To go back into history, Hazrat Qibla, or Syed Siddique Hussain as he was named when he was born in 1884, belonged to Bellampet in Gulbarga district of Karnataka.  At the age of 40, he is believed to have had a revelation that he was the reincarnation of Channa Basaveshwara, a Hindu deity primarily worshipped by the Lingayats of Karnataka.  Following this, he took up conversions of Hindus to Islam and founded the Siddique Deendar Anjuman at Gadag in Karnataka.  Five years later, he moved to Hyderabad where the seventh Nizam of Hyderabad, Osman Ali Khan, recognised him as a spiritual leader and gifted him a five-acre estate from where he could continue to propagate Islam.

Over the years, however, members of the sect, conspicuous by their green turbans and flowing beards, have remained a small group ostracised by most other Muslims because the founder spoke of a Hindu origin for the sect.  Though Qibla died in 1952, his large family -- comprising four wives, five sons and three daughters -- has kept the sect going.  "We are a religious organisation committed to promoting peace and communal harmony," claims its acting president Moulana Osman Ali Mallanna.

Following the spate of arrests, however, it is clear that the followers of the sect -- who would at best number 15,000 -- are now part of a larger game of waging jehad against the Hindus and Christians in India.  It is learnt that Hassan's long-term goal is to make India an Islamic state.  And that he has floated another organisation called the Jamaat Hizbollah Mujahideen which has offices in Mardan, Karachi, Lahore, Faisalabad, Rawalpindi and Sargodha, besides links with Saudi Arabia.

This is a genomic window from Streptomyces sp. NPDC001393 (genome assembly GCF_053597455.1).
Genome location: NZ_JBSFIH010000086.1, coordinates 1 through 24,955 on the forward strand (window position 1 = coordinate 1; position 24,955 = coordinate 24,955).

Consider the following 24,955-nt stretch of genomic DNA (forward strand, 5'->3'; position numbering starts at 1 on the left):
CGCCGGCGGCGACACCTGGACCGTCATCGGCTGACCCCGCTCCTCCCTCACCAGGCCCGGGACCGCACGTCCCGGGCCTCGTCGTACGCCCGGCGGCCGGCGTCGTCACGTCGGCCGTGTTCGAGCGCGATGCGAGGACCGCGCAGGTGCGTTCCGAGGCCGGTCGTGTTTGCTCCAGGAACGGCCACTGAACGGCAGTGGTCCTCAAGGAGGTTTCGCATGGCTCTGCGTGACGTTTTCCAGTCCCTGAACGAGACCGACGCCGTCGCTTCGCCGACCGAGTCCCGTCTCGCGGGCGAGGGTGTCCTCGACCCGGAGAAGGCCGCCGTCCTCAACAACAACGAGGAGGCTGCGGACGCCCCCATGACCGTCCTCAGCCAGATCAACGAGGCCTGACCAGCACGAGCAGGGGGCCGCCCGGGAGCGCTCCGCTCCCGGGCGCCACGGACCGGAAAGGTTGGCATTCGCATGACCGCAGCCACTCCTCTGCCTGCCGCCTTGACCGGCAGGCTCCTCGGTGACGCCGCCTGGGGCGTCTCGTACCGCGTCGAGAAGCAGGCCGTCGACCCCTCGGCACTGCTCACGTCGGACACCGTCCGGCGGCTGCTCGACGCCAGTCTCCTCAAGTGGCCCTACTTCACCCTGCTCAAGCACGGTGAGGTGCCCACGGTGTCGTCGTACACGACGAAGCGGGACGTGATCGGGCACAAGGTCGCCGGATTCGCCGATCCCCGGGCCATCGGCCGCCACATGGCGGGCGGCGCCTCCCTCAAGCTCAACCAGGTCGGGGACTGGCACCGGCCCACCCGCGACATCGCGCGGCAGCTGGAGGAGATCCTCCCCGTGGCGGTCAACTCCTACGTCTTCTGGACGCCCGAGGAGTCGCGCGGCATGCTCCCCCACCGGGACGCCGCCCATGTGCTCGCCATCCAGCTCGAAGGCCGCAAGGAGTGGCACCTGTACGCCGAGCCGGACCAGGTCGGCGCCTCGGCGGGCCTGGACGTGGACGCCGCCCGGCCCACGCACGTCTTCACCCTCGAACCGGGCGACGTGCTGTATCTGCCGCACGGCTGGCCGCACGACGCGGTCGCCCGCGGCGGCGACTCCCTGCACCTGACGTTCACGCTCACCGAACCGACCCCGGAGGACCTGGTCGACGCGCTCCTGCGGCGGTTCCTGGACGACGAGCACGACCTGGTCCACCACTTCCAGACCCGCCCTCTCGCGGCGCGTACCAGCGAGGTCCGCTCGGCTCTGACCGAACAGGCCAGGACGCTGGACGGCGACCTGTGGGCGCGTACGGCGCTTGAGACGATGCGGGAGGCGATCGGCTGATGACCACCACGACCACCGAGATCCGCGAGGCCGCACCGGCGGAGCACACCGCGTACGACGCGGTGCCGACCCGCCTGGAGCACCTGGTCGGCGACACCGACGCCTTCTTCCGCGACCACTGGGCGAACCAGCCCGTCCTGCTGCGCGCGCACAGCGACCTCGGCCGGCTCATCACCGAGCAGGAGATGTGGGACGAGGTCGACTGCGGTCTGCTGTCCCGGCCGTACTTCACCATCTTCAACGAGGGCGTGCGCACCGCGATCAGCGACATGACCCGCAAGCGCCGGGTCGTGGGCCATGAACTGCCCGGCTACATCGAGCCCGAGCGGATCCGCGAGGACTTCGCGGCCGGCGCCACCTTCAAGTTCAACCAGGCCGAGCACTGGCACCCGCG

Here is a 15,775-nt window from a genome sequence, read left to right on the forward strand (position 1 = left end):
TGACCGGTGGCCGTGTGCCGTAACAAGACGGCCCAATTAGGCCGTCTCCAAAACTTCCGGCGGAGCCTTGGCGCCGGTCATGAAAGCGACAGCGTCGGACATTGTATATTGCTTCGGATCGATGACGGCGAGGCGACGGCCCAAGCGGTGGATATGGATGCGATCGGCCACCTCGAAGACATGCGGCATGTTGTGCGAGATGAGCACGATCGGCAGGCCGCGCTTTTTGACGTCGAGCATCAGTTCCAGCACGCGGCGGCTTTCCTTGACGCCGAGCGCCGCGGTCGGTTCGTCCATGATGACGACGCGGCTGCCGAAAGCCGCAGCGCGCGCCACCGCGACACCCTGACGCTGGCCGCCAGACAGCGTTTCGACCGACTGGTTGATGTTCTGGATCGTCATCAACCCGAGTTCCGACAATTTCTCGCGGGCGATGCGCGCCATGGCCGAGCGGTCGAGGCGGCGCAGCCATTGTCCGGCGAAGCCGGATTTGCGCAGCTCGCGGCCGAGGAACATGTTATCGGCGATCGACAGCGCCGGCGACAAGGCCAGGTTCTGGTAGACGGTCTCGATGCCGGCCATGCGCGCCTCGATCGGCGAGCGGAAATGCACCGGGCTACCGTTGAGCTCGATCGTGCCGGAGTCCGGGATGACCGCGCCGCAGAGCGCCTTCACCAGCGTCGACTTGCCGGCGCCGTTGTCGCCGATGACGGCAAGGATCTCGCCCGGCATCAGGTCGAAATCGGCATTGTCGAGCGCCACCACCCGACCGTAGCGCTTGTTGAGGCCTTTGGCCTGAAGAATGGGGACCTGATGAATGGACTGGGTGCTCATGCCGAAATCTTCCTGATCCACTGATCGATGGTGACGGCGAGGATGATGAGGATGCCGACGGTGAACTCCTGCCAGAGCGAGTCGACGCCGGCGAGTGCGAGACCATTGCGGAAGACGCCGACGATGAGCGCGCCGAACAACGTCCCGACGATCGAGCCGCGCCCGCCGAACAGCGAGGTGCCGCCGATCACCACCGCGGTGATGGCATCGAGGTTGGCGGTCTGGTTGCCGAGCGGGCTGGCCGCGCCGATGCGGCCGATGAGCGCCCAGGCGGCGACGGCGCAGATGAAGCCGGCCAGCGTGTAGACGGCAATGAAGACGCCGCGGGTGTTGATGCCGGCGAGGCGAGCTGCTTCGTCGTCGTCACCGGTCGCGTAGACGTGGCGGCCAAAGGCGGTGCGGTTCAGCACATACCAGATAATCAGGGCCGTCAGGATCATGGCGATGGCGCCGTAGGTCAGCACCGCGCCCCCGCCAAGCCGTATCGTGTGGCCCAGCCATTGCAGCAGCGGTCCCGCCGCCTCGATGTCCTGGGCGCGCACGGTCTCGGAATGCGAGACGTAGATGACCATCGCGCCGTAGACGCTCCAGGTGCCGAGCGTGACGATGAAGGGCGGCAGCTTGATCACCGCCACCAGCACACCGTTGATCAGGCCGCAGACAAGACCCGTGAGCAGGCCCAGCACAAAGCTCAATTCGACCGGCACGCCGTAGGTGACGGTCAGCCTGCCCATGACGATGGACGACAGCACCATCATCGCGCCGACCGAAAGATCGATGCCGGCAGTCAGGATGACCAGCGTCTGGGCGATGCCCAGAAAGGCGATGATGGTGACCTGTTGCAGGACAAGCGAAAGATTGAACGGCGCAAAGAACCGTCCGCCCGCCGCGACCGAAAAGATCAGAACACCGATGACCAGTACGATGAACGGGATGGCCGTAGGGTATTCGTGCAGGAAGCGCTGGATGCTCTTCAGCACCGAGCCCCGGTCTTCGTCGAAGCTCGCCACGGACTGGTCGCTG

In India, the Anjuman uses Hyderabad as its base, with pockets of support in Vijayawada and Nuzvid in Andhra Pradesh, Sholapur in Maharashtra and Bangalore and parts of Karnataka.  It is believed that the Anjuman targeted the Catholic church in Goa only to draw international attention.  By choosing a tourist destination, its activists pointed to their ability to strike at will.

Despite the headway made in the investigation, the police have a long way to go.  "We expect the picture to become clearer after more of the 'wanted' are caught," says Andhra Pradesh Director-General of Police H.J.  Dora.  In Karnataka, there has been pressure on the Government to hand over the case to the CBI.  "Since the case has national and international ramifications, it should be handled by the Central agency," says state BJP leader Jagdish Shettar, apparently relieved that the needle of suspicion no longer pointed to the Sangh Parivar's extreme members.  Karnataka Home Minister Mallikarjun Kharge, however, has made it clear that the state police will continue with the investigation.  "They are on the right track," he says.  The track that could throw up more surprises.